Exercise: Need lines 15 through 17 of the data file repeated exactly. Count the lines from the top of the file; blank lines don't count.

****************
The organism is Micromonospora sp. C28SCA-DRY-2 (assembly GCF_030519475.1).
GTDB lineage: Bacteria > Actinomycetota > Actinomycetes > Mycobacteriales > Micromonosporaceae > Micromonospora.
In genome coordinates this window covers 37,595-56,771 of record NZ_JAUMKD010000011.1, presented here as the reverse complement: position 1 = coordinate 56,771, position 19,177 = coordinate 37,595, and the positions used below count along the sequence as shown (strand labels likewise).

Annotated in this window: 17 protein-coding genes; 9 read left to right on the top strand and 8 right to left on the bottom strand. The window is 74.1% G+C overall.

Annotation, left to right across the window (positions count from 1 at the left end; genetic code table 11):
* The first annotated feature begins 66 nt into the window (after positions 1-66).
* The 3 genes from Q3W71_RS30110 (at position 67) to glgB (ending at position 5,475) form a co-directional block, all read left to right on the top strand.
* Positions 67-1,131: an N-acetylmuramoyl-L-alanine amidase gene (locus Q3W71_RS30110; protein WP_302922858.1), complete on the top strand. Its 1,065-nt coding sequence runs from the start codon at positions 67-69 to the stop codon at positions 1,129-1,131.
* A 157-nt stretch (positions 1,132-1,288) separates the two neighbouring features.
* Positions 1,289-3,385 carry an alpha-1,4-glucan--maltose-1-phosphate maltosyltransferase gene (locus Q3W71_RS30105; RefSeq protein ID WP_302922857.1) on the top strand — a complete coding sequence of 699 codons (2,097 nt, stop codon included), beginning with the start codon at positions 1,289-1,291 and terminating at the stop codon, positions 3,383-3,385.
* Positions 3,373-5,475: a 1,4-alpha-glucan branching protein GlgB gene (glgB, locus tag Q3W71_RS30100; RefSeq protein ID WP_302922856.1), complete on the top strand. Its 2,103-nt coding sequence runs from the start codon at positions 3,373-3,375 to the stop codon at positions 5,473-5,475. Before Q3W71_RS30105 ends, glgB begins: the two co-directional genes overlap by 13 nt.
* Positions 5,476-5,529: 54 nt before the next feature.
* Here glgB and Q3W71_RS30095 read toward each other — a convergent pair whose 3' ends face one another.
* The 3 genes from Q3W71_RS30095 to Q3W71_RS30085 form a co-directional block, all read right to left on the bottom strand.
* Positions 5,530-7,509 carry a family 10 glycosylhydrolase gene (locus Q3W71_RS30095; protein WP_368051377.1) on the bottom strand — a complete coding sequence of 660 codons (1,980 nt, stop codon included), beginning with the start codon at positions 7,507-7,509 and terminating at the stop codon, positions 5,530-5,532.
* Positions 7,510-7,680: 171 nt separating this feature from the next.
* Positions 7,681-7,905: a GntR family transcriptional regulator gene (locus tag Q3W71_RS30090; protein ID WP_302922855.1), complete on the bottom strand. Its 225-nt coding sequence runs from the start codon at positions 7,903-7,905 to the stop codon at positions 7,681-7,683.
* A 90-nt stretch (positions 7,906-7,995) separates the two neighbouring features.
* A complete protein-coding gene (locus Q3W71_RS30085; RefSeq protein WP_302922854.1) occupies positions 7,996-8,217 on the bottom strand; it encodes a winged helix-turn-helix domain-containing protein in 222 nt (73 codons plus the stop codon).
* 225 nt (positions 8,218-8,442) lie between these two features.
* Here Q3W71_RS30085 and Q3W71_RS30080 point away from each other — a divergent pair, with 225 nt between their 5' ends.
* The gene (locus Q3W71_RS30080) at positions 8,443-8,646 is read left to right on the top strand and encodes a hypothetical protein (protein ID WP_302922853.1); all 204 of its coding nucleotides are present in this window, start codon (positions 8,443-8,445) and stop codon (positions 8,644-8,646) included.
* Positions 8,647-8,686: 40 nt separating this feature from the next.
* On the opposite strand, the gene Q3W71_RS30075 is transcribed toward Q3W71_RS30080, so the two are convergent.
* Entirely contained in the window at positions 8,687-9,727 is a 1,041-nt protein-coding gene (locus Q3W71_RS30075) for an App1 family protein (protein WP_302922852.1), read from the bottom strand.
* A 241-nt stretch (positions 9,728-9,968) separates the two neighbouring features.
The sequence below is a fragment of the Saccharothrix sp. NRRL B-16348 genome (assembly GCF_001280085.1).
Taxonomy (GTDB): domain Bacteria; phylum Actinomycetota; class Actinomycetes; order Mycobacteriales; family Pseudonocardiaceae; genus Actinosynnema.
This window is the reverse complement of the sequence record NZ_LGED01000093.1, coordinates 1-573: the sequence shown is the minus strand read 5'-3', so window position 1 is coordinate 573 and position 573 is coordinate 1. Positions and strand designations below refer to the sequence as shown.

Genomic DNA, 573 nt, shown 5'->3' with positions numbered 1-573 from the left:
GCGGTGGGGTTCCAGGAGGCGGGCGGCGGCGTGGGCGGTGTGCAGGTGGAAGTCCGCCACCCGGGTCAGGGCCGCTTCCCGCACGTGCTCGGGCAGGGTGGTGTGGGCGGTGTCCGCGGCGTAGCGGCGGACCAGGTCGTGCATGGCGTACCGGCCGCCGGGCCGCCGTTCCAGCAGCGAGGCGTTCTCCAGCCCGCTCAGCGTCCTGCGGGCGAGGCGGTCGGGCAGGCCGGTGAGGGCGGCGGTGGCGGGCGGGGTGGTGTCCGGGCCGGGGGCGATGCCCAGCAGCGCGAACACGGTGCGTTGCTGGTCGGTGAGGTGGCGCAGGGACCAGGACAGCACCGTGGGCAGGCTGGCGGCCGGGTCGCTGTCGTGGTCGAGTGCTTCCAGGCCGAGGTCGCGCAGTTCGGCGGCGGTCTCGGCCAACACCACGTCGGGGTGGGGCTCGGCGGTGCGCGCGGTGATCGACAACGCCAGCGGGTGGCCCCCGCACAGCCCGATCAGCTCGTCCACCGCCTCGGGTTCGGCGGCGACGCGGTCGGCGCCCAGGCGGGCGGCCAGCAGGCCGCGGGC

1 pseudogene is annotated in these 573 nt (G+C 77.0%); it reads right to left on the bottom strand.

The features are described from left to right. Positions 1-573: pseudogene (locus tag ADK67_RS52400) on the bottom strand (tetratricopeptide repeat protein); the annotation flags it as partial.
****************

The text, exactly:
* Positions 5,530-7,509 carry a family 10 glycosylhydrolase gene (locus Q3W71_RS30095; protein WP_368051377.1) on the bottom strand — a complete coding sequence of 660 codons (1,980 nt, stop codon included), beginning with the start codon at positions 7,507-7,509 and terminating at the stop codon, positions 5,530-5,532.
* Positions 7,510-7,680: 171 nt separating this feature from the next.
* Positions 7,681-7,905: a GntR family transcriptional regulator gene (locus tag Q3W71_RS30090; protein ID WP_302922855.1), complete on the bottom strand. Its 225-nt coding sequence runs from the start codon at positions 7,903-7,905 to the stop codon at positions 7,681-7,683.